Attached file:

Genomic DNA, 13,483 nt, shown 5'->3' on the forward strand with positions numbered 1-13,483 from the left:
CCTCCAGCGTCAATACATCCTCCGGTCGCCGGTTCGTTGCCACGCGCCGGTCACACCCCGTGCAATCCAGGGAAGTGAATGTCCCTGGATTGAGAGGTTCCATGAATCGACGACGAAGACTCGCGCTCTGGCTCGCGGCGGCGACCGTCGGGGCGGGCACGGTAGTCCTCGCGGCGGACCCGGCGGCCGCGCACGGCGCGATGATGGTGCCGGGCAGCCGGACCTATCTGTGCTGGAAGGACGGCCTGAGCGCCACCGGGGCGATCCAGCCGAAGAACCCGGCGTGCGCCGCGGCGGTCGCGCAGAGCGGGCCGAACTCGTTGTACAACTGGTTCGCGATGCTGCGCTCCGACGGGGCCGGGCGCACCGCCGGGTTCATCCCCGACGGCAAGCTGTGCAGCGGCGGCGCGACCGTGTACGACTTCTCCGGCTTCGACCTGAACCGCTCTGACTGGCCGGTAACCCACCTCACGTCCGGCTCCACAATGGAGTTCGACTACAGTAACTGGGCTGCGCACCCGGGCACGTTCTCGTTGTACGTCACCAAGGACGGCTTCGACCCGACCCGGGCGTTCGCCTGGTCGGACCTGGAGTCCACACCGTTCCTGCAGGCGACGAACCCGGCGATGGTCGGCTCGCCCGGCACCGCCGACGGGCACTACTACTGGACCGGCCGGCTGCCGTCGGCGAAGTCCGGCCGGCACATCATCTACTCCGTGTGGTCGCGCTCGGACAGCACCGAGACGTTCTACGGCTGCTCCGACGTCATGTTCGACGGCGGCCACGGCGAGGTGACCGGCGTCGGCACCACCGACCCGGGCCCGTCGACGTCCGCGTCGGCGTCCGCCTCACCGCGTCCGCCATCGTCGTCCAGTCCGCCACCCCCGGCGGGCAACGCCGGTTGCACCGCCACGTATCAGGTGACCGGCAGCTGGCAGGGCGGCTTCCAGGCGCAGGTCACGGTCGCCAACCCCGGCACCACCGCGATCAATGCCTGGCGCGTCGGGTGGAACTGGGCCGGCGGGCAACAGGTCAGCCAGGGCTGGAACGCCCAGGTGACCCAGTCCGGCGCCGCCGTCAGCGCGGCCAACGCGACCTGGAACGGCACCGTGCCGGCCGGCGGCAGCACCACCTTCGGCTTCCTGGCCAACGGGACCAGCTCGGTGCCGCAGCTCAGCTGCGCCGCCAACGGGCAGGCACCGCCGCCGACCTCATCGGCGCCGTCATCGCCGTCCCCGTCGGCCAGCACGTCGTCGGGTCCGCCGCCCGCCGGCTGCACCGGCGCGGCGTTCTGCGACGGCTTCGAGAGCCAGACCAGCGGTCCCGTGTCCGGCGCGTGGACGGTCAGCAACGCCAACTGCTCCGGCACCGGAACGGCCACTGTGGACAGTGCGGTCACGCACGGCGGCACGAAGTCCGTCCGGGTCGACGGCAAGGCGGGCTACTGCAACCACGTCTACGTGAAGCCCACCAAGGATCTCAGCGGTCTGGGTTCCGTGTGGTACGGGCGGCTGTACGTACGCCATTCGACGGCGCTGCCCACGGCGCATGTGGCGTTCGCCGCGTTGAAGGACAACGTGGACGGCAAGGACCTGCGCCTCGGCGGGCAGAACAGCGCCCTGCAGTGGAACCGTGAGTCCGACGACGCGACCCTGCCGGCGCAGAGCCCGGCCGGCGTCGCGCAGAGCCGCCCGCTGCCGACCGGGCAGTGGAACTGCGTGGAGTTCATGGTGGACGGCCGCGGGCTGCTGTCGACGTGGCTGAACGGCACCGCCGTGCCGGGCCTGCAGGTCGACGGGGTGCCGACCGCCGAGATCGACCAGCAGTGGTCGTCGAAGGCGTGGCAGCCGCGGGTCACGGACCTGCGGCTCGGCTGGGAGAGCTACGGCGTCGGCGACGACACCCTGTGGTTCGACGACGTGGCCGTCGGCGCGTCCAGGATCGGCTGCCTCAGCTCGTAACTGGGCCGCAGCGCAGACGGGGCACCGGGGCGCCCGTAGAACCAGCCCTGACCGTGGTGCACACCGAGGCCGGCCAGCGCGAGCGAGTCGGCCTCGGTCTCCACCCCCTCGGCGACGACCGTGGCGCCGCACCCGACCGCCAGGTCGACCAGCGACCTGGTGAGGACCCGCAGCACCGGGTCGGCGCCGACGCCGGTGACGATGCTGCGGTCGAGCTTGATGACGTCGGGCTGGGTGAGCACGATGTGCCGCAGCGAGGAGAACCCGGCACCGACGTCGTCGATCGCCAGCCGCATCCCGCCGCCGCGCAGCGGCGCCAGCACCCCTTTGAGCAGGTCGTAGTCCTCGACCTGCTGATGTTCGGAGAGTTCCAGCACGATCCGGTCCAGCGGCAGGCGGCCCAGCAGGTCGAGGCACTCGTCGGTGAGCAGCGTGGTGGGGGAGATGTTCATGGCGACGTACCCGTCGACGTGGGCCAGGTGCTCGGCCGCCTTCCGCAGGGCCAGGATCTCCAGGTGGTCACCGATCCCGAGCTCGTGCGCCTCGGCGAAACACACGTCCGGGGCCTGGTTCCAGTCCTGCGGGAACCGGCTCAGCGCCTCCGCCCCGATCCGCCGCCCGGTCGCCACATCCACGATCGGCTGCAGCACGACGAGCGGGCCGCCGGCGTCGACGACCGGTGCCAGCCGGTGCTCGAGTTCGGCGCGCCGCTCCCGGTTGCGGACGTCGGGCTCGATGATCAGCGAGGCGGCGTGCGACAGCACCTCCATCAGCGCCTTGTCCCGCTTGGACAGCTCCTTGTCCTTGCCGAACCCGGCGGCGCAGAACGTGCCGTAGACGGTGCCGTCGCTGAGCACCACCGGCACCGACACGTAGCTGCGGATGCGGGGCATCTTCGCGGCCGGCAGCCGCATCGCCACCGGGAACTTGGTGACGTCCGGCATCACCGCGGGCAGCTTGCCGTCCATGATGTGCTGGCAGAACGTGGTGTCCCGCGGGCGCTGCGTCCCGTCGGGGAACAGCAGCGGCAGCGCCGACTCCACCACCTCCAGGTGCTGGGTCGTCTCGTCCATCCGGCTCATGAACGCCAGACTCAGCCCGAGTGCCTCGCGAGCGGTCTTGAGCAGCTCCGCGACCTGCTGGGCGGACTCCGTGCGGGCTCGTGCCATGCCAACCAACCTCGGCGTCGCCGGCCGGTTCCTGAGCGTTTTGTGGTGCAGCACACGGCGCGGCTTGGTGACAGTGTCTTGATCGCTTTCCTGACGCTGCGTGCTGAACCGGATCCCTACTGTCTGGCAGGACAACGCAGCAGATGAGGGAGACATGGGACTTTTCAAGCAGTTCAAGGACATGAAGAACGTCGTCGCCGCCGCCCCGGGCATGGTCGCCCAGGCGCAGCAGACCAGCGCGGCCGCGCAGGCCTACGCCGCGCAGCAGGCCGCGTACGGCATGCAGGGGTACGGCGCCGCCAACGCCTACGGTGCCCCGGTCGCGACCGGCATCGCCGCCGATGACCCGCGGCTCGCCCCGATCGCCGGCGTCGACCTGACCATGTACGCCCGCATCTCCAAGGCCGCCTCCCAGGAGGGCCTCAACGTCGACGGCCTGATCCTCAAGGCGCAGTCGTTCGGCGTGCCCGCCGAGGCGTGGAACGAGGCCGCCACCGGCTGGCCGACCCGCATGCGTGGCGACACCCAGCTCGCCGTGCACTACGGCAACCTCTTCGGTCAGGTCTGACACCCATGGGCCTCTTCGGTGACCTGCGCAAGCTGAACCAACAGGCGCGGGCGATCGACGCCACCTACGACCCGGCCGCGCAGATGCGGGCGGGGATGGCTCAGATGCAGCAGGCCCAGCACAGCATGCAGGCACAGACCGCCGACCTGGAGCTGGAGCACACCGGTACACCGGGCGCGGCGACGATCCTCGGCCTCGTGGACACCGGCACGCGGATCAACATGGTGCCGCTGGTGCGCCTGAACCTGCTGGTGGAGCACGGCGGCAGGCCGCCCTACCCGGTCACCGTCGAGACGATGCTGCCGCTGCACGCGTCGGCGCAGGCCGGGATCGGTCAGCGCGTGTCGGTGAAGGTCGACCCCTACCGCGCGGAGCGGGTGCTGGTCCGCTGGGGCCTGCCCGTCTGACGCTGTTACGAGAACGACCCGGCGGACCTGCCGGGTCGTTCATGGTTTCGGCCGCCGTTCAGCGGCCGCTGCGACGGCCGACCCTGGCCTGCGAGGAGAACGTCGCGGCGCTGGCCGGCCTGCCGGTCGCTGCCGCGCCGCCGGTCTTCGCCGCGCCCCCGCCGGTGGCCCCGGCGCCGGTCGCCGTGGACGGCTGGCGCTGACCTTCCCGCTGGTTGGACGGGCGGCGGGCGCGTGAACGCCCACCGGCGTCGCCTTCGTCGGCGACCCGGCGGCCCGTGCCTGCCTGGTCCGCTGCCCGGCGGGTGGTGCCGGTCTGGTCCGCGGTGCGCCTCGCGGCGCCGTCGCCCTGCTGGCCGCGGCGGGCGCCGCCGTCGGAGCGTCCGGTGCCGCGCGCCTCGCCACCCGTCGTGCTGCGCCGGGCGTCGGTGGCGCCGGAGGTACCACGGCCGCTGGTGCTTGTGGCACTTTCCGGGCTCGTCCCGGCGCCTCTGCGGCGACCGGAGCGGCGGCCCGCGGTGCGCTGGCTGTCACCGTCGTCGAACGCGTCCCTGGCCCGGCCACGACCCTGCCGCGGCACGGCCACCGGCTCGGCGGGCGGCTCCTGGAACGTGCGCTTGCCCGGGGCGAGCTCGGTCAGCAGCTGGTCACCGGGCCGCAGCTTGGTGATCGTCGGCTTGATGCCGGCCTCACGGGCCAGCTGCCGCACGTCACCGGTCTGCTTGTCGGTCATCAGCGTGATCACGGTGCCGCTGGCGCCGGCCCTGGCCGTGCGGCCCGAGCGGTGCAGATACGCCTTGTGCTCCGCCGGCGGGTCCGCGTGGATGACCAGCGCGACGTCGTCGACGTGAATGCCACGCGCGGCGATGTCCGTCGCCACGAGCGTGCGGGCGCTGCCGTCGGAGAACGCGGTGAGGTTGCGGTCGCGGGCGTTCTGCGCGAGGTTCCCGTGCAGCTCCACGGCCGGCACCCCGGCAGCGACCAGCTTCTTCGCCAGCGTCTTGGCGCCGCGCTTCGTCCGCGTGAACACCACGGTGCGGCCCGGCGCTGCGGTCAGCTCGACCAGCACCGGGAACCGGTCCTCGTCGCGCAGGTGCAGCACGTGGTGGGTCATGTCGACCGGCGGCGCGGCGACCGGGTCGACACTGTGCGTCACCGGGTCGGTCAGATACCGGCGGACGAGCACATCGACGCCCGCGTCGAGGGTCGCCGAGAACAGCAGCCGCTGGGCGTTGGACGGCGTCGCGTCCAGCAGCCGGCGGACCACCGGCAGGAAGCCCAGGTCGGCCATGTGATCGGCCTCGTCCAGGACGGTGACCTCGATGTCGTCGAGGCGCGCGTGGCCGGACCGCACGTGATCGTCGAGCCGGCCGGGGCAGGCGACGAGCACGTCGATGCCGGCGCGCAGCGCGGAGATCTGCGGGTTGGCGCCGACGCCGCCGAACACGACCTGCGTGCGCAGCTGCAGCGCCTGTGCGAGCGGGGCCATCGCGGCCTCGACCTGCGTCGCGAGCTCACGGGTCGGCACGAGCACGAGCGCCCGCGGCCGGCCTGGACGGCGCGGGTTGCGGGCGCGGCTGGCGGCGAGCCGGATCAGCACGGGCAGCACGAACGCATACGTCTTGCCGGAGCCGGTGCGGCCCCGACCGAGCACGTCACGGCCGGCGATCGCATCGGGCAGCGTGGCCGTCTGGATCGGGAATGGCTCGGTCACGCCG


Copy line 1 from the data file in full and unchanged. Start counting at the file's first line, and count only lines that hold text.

Genomic DNA, 13,483 nt, shown 5'->3' on the forward strand with positions numbered 1-13,483 from the left: